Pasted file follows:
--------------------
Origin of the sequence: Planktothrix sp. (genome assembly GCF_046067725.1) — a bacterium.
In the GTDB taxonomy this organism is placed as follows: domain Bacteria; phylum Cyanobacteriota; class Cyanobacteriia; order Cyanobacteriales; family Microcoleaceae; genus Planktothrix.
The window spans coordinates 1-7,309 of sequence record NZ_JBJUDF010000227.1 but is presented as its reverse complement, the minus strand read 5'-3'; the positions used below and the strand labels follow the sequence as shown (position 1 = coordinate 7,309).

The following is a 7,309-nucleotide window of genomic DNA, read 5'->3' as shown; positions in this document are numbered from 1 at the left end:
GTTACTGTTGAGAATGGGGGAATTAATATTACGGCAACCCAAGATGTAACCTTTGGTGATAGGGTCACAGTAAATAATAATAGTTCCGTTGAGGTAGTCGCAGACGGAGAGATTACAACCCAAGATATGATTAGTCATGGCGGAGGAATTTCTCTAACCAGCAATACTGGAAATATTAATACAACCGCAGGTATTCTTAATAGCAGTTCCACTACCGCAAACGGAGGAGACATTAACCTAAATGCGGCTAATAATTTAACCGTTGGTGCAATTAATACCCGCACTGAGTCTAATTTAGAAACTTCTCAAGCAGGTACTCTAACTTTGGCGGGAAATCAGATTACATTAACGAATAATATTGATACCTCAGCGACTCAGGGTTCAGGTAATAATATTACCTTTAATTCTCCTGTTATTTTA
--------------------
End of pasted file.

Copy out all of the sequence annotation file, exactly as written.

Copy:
Origin of the sequence: Planktothrix sp. (genome assembly GCF_046067725.1) — a bacterium.
In the GTDB taxonomy this organism is placed as follows: domain Bacteria; phylum Cyanobacteriota; class Cyanobacteriia; order Cyanobacteriales; family Microcoleaceae; genus Planktothrix.
The window spans coordinates 1-7,309 of sequence record NZ_JBJUDF010000227.1 but is presented as its reverse complement, the minus strand read 5'-3'; the positions used below and the strand labels follow the sequence as shown (position 1 = coordinate 7,309).

The following is a 7,309-nucleotide window of genomic DNA, read 5'->3' as shown; positions in this document are numbered from 1 at the left end:
GTTACTGTTGAGAATGGGGGAATTAATATTACGGCAACCCAAGATGTAACCTTTGGTGATAGGGTCACAGTAAATAATAATAGTTCCGTTGAGGTAGTCGCAGACGGAGAGATTACAACCCAAGATATGATTAGTCATGGCGGAGGAATTTCTCTAACCAGCAATACTGGAAATATTAATACAACCGCAGGTATTCTTAATAGCAGTTCCACTACCGCAAACGGAGGAGACATTAACCTAAATGCGGCTAATAATTTAACCGTTGGTGCAATTAATACCCGCACTGAGTCTAATTTAGAAACTTCTCAAGCAGGTACTCTAACTTTGGCGGGAAATCAGATTACATTAACGAATAATATTGATACCTCAGCGACTCAGGGTTCAGGTAATAATATTACCTTTAATTCTCCTGTTATTTTA